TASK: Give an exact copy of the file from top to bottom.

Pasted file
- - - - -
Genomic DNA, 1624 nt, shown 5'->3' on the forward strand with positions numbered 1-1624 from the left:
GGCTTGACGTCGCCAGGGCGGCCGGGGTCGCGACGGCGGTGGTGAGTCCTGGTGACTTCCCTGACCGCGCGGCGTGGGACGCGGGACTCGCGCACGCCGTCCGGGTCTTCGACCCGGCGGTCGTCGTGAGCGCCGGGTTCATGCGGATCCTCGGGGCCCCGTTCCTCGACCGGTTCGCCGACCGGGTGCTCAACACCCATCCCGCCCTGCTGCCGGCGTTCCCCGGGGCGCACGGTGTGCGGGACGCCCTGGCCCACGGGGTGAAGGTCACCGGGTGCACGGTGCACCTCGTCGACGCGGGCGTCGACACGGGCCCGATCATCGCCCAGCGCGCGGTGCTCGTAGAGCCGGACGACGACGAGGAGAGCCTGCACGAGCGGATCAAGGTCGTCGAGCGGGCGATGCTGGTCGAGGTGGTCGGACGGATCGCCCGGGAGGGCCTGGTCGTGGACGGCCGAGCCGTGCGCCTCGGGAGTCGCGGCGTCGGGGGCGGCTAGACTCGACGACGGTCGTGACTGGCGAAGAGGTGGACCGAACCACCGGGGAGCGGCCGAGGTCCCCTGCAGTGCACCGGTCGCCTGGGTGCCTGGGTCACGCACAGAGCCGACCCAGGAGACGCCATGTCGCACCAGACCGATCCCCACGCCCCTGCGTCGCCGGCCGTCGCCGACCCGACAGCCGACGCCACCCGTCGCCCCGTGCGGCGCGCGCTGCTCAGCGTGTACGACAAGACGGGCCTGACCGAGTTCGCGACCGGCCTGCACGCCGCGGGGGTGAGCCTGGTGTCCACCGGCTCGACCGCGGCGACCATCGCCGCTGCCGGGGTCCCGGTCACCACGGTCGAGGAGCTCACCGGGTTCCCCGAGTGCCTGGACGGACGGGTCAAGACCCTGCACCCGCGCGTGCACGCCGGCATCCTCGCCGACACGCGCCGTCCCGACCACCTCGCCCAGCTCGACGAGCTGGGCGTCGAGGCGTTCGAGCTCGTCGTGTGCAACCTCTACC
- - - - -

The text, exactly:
Genomic DNA, 1624 nt, shown 5'->3' on the forward strand with positions numbered 1-1624 from the left:
GGCTTGACGTCGCCAGGGCGGCCGGGGTCGCGACGGCGGTGGTGAGTCCTGGTGACTTCCCTGACCGCGCGGCGTGGGACGCGGGACTCGCGCACGCCGTCCGGGTCTTCGACCCGGCGGTCGTCGTGAGCGCCGGGTTCATGCGGATCCTCGGGGCCCCGTTCCTCGACCGGTTCGCCGACCGGGTGCTCAACACCCATCCCGCCCTGCTGCCGGCGTTCCCCGGGGCGCACGGTGTGCGGGACGCCCTGGCCCACGGGGTGAAGGTCACCGGGTGCACGGTGCACCTCGTCGACGCGGGCGTCGACACGGGCCCGATCATCGCCCAGCGCGCGGTGCTCGTAGAGCCGGACGACGACGAGGAGAGCCTGCACGAGCGGATCAAGGTCGTCGAGCGGGCGATGCTGGTCGAGGTGGTCGGACGGATCGCCCGGGAGGGCCTGGTCGTGGACGGCCGAGCCGTGCGCCTCGGGAGTCGCGGCGTCGGGGGCGGCTAGACTCGACGACGGTCGTGACTGGCGAAGAGGTGGACCGAACCACCGGGGAGCGGCCGAGGTCCCCTGCAGTGCACCGGTCGCCTGGGTGCCTGGGTCACGCACAGAGCCGACCCAGGAGACGCCATGTCGCACCAGACCGATCCCCACGCCCCTGCGTCGCCGGCCGTCGCCGACCCGACAGCCGACGCCACCCGTCGCCCCGTGCGGCGCGCGCTGCTCAGCGTGTACGACAAGACGGGCCTGACCGAGTTCGCGACCGGCCTGCACGCCGCGGGGGTGAGCCTGGTGTCCACCGGCTCGACCGCGGCGACCATCGCCGCTGCCGGGGTCCCGGTCACCACGGTCGAGGAGCTCACCGGGTTCCCCGAGTGCCTGGACGGACGGGTCAAGACCCTGCACCCGCGCGTGCACGCCGGCATCCTCGCCGACACGCGCCGTCCCGACCACCTCGCCCAGCTCGACGAGCTGGGCGTCGAGGCGTTCGAGCTCGTCGTGTGCAACCTCTACC